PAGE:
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Case Studies

Elizabeth S. Mearns, PharmD, and Craig I. Coleman, PharmD
Published Online: Wednesday, December 18, 2013   [ Request Print ]

CASE 1
CB is a 28-year-old woman with epilepsy that is currently well controlled with valproic acid. She is interested in becoming pregnant for the first time and asks you for advice about epilepsy medication management during her pregnancy. She wants to know if valproic acid is safe during pregnancy. She has no other medical problems, has no allergies, and does not drink or smoke. She does not take any other medications or supplements.
As the pharmacist, what do you tell CB about valproic acid and pregnancy?

CASE 2
JG is a 22-year-old woman who comes to your pharmacy with a prescription for Ortho Tri-Cyclen Lo. She has been newly diagnosed with bipolar affective disorder and has a history of substance abuse and disordered eating. She was recently taken to an acute psychiatry inpatient program for suicidality but states that she was discharged and is feeling much better. She can tell her mood is more stable and well controlled on her current medication. You verify that she is taking lamotrigine (Lamictal) 200 mg daily. She denies any recent substance abuse or smoking and is coping well without any illicit drugs or alcohol.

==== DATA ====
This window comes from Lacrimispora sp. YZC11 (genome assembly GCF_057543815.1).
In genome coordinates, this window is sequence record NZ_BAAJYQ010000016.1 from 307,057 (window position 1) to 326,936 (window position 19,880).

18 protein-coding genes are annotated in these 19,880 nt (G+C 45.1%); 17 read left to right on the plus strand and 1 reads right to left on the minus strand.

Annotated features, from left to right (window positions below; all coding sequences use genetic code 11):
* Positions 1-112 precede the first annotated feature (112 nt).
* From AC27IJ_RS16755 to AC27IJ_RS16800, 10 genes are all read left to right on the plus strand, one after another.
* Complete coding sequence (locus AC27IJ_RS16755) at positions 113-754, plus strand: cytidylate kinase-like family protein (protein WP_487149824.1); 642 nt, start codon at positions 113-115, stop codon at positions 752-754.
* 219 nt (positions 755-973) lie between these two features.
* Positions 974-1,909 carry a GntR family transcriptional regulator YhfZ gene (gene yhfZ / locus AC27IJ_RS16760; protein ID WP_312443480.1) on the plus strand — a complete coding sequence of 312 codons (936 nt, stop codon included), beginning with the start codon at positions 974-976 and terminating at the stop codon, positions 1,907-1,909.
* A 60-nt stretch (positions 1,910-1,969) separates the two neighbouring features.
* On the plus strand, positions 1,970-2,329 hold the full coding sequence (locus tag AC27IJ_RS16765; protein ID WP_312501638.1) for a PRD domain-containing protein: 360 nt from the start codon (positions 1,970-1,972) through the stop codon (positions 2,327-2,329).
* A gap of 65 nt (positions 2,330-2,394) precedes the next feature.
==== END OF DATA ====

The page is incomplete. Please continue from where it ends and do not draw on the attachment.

Would there be a drug interaction with her new prescription? If so, how can it be managed?
Dr. Mearns is a health economics and outcomes research fellow at Hartford Hospital Evidence-Based Practice Center, and Dr. Coleman is professor of pharmacy practice, as well as co-director and methods-chief at Hartford Hospital Evidence-Based Practice Center at the University of Connecticut School of Pharmacy.




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